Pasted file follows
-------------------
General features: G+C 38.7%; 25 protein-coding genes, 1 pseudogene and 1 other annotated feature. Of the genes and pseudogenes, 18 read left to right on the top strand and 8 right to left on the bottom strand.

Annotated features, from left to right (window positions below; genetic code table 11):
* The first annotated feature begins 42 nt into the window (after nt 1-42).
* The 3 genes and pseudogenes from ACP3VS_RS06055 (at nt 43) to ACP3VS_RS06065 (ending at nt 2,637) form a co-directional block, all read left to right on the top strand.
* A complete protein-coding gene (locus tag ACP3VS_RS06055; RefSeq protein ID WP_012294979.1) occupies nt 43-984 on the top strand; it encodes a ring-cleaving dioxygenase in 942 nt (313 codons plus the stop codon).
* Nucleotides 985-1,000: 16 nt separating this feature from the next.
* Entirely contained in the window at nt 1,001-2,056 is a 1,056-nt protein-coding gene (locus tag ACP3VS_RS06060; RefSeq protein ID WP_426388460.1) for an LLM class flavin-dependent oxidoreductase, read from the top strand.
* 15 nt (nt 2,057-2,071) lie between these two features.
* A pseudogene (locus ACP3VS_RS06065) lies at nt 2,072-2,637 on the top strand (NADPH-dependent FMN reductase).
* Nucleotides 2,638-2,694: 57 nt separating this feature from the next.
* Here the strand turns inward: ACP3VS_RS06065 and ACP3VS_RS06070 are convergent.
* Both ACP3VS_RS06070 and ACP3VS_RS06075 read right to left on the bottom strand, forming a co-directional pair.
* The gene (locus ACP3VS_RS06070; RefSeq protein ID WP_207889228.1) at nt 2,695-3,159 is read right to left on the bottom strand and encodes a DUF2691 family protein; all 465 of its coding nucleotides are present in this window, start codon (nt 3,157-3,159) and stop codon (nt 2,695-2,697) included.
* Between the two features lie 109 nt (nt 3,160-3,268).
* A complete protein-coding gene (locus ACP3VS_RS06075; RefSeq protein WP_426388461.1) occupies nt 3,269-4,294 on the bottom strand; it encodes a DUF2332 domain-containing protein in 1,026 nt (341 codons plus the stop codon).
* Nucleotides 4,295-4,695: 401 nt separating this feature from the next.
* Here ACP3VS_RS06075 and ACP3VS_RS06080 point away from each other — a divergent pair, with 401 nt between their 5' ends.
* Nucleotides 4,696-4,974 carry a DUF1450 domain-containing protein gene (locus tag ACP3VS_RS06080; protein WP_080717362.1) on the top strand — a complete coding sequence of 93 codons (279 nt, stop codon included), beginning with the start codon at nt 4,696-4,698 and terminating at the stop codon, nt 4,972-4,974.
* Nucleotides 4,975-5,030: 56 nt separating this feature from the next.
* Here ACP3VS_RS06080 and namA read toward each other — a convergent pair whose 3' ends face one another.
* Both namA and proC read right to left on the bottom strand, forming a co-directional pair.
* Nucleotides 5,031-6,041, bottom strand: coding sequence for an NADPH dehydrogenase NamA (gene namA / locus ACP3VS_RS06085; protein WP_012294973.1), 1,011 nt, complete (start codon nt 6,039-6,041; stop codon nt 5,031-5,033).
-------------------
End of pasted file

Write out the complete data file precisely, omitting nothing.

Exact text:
General features: G+C 38.7%; 25 protein-coding genes, 1 pseudogene and 1 other annotated feature. Of the genes and pseudogenes, 18 read left to right on the top strand and 8 right to left on the bottom strand.

Annotated features, from left to right (window positions below; genetic code table 11):
* The first annotated feature begins 42 nt into the window (after nt 1-42).
* The 3 genes and pseudogenes from ACP3VS_RS06055 (at nt 43) to ACP3VS_RS06065 (ending at nt 2,637) form a co-directional block, all read left to right on the top strand.
* A complete protein-coding gene (locus tag ACP3VS_RS06055; RefSeq protein ID WP_012294979.1) occupies nt 43-984 on the top strand; it encodes a ring-cleaving dioxygenase in 942 nt (313 codons plus the stop codon).
* Nucleotides 985-1,000: 16 nt separating this feature from the next.
* Entirely contained in the window at nt 1,001-2,056 is a 1,056-nt protein-coding gene (locus tag ACP3VS_RS06060; RefSeq protein ID WP_426388460.1) for an LLM class flavin-dependent oxidoreductase, read from the top strand.
* 15 nt (nt 2,057-2,071) lie between these two features.
* A pseudogene (locus ACP3VS_RS06065) lies at nt 2,072-2,637 on the top strand (NADPH-dependent FMN reductase).
* Nucleotides 2,638-2,694: 57 nt separating this feature from the next.
* Here the strand turns inward: ACP3VS_RS06065 and ACP3VS_RS06070 are convergent.
* Both ACP3VS_RS06070 and ACP3VS_RS06075 read right to left on the bottom strand, forming a co-directional pair.
* The gene (locus ACP3VS_RS06070; RefSeq protein ID WP_207889228.1) at nt 2,695-3,159 is read right to left on the bottom strand and encodes a DUF2691 family protein; all 465 of its coding nucleotides are present in this window, start codon (nt 3,157-3,159) and stop codon (nt 2,695-2,697) included.
* Between the two features lie 109 nt (nt 3,160-3,268).
* A complete protein-coding gene (locus ACP3VS_RS06075; RefSeq protein WP_426388461.1) occupies nt 3,269-4,294 on the bottom strand; it encodes a DUF2332 domain-containing protein in 1,026 nt (341 codons plus the stop codon).
* Nucleotides 4,295-4,695: 401 nt separating this feature from the next.
* Here ACP3VS_RS06075 and ACP3VS_RS06080 point away from each other — a divergent pair, with 401 nt between their 5' ends.
* Nucleotides 4,696-4,974 carry a DUF1450 domain-containing protein gene (locus tag ACP3VS_RS06080; protein WP_080717362.1) on the top strand — a complete coding sequence of 93 codons (279 nt, stop codon included), beginning with the start codon at nt 4,696-4,698 and terminating at the stop codon, nt 4,972-4,974.
* Nucleotides 4,975-5,030: 56 nt separating this feature from the next.
* Here ACP3VS_RS06080 and namA read toward each other — a convergent pair whose 3' ends face one another.
* Both namA and proC read right to left on the bottom strand, forming a co-directional pair.
* Nucleotides 5,031-6,041, bottom strand: coding sequence for an NADPH dehydrogenase NamA (gene namA / locus ACP3VS_RS06085; protein WP_012294973.1), 1,011 nt, complete (start codon nt 6,039-6,041; stop codon nt 5,031-5,033).